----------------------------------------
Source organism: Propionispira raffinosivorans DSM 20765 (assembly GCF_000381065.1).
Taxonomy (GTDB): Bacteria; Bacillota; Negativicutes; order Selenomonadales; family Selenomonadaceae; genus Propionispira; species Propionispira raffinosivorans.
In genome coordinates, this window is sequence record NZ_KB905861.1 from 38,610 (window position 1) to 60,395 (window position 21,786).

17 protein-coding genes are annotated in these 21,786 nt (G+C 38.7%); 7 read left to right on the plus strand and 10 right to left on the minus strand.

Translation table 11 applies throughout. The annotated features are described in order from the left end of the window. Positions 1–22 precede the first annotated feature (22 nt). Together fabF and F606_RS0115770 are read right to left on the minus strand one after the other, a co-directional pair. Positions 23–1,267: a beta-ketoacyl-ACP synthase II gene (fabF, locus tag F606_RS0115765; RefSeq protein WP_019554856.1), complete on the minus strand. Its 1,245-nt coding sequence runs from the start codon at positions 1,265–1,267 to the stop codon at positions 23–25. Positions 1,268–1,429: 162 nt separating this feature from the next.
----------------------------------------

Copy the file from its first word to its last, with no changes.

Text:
Source organism: Propionispira raffinosivorans DSM 20765 (assembly GCF_000381065.1).
Taxonomy (GTDB): Bacteria; Bacillota; Negativicutes; order Selenomonadales; family Selenomonadaceae; genus Propionispira; species Propionispira raffinosivorans.
In genome coordinates, this window is sequence record NZ_KB905861.1 from 38,610 (window position 1) to 60,395 (window position 21,786).

17 protein-coding genes are annotated in these 21,786 nt (G+C 38.7%); 7 read left to right on the plus strand and 10 right to left on the minus strand.

Translation table 11 applies throughout. The annotated features are described in order from the left end of the window. Positions 1–22 precede the first annotated feature (22 nt). Together fabF and F606_RS0115770 are read right to left on the minus strand one after the other, a co-directional pair. Positions 23–1,267: a beta-ketoacyl-ACP synthase II gene (fabF, locus tag F606_RS0115765; RefSeq protein WP_019554856.1), complete on the minus strand. Its 1,245-nt coding sequence runs from the start codon at positions 1,265–1,267 to the stop codon at positions 23–25. Positions 1,268–1,429: 162 nt separating this feature from the next.